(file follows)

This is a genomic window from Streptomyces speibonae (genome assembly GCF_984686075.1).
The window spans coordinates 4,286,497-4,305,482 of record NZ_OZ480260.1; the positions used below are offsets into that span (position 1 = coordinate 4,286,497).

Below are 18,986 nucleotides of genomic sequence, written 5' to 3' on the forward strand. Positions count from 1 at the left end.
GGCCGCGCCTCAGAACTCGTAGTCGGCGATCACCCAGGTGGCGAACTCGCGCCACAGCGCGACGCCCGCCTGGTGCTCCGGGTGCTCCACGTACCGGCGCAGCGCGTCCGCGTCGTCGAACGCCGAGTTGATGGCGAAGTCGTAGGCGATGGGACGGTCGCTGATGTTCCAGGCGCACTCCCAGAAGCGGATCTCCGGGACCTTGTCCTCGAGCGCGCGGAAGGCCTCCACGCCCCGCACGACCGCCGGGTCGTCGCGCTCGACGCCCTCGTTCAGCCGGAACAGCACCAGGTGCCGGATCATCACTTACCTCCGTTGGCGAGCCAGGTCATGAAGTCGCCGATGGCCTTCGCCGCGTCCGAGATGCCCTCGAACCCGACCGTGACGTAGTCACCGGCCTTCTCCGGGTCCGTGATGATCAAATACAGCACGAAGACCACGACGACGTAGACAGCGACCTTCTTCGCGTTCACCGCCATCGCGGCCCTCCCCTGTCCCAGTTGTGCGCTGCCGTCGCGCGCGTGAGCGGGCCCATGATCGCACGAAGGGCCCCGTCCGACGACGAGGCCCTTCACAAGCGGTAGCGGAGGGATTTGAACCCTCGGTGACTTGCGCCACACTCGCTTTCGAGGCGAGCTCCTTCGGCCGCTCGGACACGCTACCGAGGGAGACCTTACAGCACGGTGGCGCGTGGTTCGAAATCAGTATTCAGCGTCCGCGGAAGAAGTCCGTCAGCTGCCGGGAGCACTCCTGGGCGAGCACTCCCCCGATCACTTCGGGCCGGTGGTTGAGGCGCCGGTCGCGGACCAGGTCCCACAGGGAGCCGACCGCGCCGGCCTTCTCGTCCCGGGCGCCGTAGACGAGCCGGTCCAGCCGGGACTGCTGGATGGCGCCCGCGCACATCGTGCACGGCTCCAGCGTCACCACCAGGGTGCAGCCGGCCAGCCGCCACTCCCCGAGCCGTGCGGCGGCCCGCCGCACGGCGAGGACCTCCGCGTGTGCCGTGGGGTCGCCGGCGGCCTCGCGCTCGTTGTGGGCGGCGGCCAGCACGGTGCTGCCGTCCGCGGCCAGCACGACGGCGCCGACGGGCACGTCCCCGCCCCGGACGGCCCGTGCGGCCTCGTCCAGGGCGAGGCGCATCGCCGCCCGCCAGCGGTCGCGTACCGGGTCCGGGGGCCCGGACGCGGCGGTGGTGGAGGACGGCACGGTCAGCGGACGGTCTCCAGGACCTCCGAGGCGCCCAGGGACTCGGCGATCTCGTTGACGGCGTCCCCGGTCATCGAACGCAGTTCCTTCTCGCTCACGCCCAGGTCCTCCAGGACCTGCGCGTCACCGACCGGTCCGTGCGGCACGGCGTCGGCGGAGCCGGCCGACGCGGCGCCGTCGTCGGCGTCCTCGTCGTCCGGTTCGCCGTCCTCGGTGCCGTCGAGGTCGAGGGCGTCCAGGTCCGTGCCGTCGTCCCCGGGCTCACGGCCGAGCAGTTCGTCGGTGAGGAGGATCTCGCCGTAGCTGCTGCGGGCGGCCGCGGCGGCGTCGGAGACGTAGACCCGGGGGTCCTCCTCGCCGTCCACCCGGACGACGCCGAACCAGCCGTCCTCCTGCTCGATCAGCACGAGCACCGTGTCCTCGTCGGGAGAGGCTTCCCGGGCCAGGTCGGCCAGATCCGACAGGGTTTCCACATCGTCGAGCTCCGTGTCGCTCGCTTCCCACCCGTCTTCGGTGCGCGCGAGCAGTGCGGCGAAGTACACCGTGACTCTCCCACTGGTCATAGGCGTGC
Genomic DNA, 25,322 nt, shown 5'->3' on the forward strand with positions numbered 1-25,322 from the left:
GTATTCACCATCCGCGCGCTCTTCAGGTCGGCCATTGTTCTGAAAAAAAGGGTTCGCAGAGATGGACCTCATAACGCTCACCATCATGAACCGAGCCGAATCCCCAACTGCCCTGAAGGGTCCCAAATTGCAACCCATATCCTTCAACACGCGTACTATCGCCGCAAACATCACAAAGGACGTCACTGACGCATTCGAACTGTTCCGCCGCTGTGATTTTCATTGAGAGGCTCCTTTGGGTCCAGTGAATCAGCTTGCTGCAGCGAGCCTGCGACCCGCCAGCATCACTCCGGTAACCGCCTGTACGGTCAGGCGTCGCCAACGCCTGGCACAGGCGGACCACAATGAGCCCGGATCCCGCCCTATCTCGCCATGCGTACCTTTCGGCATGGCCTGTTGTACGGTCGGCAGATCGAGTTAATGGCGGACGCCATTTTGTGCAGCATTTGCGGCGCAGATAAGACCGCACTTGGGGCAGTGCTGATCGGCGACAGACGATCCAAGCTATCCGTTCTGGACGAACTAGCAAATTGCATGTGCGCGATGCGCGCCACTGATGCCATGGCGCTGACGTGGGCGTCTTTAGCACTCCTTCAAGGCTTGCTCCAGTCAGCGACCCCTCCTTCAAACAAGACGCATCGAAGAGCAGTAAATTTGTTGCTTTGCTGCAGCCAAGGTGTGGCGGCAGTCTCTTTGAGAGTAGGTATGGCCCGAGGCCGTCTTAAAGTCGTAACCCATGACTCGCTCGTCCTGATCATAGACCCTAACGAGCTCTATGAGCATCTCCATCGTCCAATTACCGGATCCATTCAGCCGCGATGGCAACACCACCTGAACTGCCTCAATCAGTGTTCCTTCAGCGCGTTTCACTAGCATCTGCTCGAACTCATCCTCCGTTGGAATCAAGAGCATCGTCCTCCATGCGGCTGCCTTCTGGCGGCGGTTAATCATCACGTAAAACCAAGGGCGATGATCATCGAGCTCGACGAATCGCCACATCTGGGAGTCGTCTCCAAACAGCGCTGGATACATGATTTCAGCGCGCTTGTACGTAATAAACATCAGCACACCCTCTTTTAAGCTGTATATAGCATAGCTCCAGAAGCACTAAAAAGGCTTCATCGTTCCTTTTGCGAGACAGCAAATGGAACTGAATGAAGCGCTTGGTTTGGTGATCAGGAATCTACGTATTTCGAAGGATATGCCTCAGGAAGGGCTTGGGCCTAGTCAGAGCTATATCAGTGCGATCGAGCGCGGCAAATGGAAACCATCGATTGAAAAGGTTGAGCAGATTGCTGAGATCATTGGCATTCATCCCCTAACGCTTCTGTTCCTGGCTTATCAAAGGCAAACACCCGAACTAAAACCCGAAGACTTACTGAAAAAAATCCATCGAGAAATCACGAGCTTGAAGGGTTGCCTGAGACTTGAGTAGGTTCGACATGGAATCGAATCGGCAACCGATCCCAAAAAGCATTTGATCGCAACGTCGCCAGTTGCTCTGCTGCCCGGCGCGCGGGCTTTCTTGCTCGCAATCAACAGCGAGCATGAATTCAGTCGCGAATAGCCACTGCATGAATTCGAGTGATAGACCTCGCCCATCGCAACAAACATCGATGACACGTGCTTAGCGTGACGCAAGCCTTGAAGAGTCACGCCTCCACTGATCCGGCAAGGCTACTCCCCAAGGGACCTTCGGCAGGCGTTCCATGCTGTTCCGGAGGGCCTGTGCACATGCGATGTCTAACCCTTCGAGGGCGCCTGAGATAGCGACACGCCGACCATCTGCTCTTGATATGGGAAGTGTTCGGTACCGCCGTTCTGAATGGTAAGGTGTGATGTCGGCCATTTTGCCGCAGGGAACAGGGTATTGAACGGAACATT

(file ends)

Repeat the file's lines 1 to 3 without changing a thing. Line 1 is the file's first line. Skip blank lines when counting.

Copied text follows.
This is a genomic window from Streptomyces speibonae (genome assembly GCF_984686075.1).
The window spans coordinates 4,286,497-4,305,482 of record NZ_OZ480260.1; the positions used below are offsets into that span (position 1 = coordinate 4,286,497).

Below are 18,986 nucleotides of genomic sequence, written 5' to 3' on the forward strand. Positions count from 1 at the left end.